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Budget 2018: From rural focus to corporation tax, MF industry expectations

Will the finance minister deliver a people-pleasing Budget this time? Or will he be prudent and focus more on the fisc, despite this being the last full Budget before the next general elections?

Nilesh Shetty & Pankaj Pathak 

Industry budget 2018

Finance Minister Arun Jaitley will present 2018 on February 1 and there are several expectations coming from various sectors of the economy. Will the finance minister deliver a people-pleasing this time? Or will he be prudent and focus more on the fisc, despite this being the last full before the next general elections? Quantum AMC fund managers Nilesh Shetty and Pankaj Pathak list out the priorities for this and the most important expectations from FM Jaitley.

Focus on Farm income and lowering corporate taxes

The finance minister had set a roadmap of doubling farm income by 2022 and lowering corporate taxes in his initial budget, one expects him to announce measures to try and move further along the stated objectives that he has laid out.

Increased thrust on Infra and Rural India

Private participation in large infra projects continues to remain limited. Government remains the key driver of infrastructure creation and one expects the trend to continue in this as well. Rural India continues to remain in distress and one expect measures to address discontent and revive sentiments.

Measures to shore up revenue base

With GST Revenues falling short of expectations one expects government to look at alternative ways to boost revenues. Imposition of Long Term Capital Gains tax on Equities will be perceived negatively by equity markets.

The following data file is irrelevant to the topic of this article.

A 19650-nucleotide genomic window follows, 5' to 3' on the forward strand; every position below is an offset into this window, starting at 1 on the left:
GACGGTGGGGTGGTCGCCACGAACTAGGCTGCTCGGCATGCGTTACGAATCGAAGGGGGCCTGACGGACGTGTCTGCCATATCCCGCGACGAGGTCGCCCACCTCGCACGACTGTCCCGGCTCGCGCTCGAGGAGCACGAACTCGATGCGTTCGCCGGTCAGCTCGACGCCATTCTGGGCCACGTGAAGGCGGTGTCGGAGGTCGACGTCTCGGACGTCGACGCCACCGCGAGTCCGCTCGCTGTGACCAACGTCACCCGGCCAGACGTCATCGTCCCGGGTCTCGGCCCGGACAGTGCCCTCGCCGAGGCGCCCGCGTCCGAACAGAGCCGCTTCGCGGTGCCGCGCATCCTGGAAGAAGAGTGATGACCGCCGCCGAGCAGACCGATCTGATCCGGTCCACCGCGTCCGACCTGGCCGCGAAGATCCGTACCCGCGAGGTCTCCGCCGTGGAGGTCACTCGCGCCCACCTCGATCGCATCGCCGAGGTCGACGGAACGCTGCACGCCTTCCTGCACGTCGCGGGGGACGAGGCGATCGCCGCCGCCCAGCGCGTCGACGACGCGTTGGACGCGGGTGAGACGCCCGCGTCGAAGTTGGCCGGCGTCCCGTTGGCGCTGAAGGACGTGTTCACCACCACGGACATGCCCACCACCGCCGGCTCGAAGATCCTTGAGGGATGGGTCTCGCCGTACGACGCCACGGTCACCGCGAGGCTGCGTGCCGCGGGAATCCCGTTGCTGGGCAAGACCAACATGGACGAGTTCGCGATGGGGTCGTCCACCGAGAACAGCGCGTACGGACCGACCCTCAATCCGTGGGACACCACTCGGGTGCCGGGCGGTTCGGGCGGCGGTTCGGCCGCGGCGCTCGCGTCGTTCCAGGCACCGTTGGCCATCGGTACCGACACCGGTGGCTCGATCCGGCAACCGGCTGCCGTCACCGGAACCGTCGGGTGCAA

Risk of a populist tilt

With this being the last one before national elections there is a risk the government adopts a populist tilt. Given the limited fiscal space and major deterioration in the fiscal deficit may be perceived negatively.

By raising the market borrowing in current fiscal, government has made a very clear statement that expenditure cut is not an option. And it seems even more unlikely in next year when the rural distress is taking centre stage ahead of general elections in 2019. So the burden of managing the fiscal math in FY19 will shift to revenue side.

Direct tax collections are showing encouraging trend and will likely to remain buoyant with rising tax payers’ base. But the uncertainty on indirect taxes will continue in FY19 as the GST system evolves. Our base case is that government will target fiscal deficit of 3.3% to GDP in FY19. However we cannot rule out the possibility of 3% fiscal gap projection with significantly higher disinvestment target.

Although the economy is showing early signs of revival, the government will have to be mindful of the challenges emerging from the rising crude oil prices and turning inflation trajectory. Government’s fiscal plans can significantly alter the RBI’s stance over inflation and policy rates. Hence, it will be essential for the government to strike a balance between the fiscal discipline and supporting rural economy.

Nilesh Shetty is Associate Fund Manager (Equity Funds) and Pankaj Pathak is Fund Manager ( Fixed Income) and Quantum AMC.

First Published: Wed, January 31 2018. 18:48 IST